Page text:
Winter Tour Roundup - Part One
We're back in San Francisco, reunited with friends, loved ones and synthesizers, enjoying a little down time after our first headlining tour of the U.S.! Of course for us, that down time lasted about 2 days, and we're back in the studio working on new songs. But that's the way we like it. We didn't really know what to expect at a lot of the shows, a lot of places we had never played before, and America, you blew us away. Thank you for not snowing so much this time! Though it was…negative six degrees (!!!) in Madison, WI the night of our show.
One of the most exciting moments was when we were driving on our way to Portland and heard from the promoter that the Seattle show had just sold out. Then when we got to Portland, that one had sold out as well. We felt like that was a real affirmation from people that they were ready for Geographer. Those two shows, and the following night in Bellingham, were some of the most energetic of the whole tour, likely because we were buzzing off what we were about to do. Portland was the most proficient crowd-surfing catch, the softest landing. Bellingham was the highest drop (I climbed up on top of a speaker on the left side of the stage during Verona, picked out some particularly hearty looking fellows, and jumped on them. I've never been lifted so high, they must spend a lot of time outdoors).
Then began the portion of the tour with the long drives. You know how towns used to crop up because of industries like oil and railroads? We need to have that happen with music to make touring in the midwest easier. But this was our first time headlining, playing 90 minute sets for people, our own show, and we didn't want to skip anyone if we could help it. But that meant no sleeping, lots of coffee, and really feeding off the crowd for our energy -- which turned out to be a pretty good arrangement. In Boise, people rushed the stage after the show to get hugs. One girl almost knocked me down the stairs, and I passed her down the line so I could start the encore. We started it with a song called, "Take the Moonlight," which I've been playing for a few years now, and do with just voice and guitar. It was nice to let the gadgets fade for a song and reminded me a lot of how I started out, playing acoustic songs at open mic nights.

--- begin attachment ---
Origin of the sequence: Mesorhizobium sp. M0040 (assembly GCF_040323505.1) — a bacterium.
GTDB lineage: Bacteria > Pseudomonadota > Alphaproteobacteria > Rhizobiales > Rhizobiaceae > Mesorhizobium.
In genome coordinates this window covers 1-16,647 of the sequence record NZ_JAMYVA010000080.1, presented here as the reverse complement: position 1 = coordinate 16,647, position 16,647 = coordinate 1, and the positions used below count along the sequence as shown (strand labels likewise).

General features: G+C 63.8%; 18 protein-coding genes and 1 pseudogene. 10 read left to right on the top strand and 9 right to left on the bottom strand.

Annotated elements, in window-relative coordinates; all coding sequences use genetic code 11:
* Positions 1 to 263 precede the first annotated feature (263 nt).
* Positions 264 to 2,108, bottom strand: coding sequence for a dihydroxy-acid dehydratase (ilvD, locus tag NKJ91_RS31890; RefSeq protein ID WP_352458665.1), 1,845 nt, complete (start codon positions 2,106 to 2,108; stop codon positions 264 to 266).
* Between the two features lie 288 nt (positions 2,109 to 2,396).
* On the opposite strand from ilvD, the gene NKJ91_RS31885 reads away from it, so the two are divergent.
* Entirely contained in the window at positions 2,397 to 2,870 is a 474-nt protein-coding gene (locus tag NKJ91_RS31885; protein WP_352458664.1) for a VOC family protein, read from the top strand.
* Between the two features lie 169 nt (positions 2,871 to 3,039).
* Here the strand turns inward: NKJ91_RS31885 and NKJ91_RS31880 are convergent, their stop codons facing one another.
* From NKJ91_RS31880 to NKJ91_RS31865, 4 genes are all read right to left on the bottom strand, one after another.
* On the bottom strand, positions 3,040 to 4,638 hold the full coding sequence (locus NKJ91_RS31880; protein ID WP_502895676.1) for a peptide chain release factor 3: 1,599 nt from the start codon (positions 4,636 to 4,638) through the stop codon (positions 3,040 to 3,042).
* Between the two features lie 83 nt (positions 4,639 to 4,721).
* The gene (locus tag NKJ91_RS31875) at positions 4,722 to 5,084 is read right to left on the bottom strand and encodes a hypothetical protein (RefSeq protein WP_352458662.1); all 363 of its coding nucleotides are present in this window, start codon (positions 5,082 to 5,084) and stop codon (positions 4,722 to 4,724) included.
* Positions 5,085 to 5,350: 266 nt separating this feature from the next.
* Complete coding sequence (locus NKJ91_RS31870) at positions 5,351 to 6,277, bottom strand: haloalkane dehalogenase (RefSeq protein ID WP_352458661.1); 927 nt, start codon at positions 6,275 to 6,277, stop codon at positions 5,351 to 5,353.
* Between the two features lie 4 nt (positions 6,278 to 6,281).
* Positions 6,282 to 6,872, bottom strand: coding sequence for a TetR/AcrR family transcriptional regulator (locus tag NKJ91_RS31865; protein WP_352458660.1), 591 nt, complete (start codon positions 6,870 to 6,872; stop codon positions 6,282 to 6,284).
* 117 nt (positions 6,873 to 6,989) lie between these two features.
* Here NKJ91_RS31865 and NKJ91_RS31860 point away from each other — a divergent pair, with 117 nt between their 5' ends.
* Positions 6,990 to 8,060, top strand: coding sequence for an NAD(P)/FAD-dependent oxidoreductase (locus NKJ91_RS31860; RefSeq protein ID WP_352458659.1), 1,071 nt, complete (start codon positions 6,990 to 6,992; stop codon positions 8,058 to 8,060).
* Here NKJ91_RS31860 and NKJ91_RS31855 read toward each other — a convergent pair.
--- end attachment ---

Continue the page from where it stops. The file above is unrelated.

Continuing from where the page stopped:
On An On, the band we had supporting us on the tour, is so good. It was a true pleasure to listen to their songs every night, particularly my favorite, The Hunter, and we were thick as thieves by the end. We've been lucky enough to surround ourselves with truly good people who are fun to work with, and On An On fit right into that.
In Chicago we played the Tomorrow Never Knows Festival, and the very talented Family of the Year was main support. Chicago has always been good to us, and we had a great show. Don't crowd surf when you haven't slept for 7 days though. Not my best technique. Got to the hotel room and just passed out, but got up early to do a really cool studio session with Audiotree. The interview was pretty funny. I love any opportunity to tell a large amount of people that we're all alone.
I think it was around this time that we heard we had sold out the Fillmore in San Francisco. When I first moved here about 6 years ago I used to walk around at night in the hills that overlook the city proper, with the Bay Bridge and Market street lit up like a Christmas tree, and I used to say out loud to myself that one day I was going to be a part of that city, that people were going to know my music, that I'd be in those buildings, not outside of them. So for me, selling out the Fillmore was truly achieving a very concrete dream. After the show, after all the gear was packed up, and I was back at my house for a short 6 hours, I took some time to stand out on my back deck and look up at the place I used to walk around to tell Mike Deni of the past that he did it. Thank you San Francisco for taking us into your hearts, and trusting us with your true selves. More on that show and the rest of the tour later…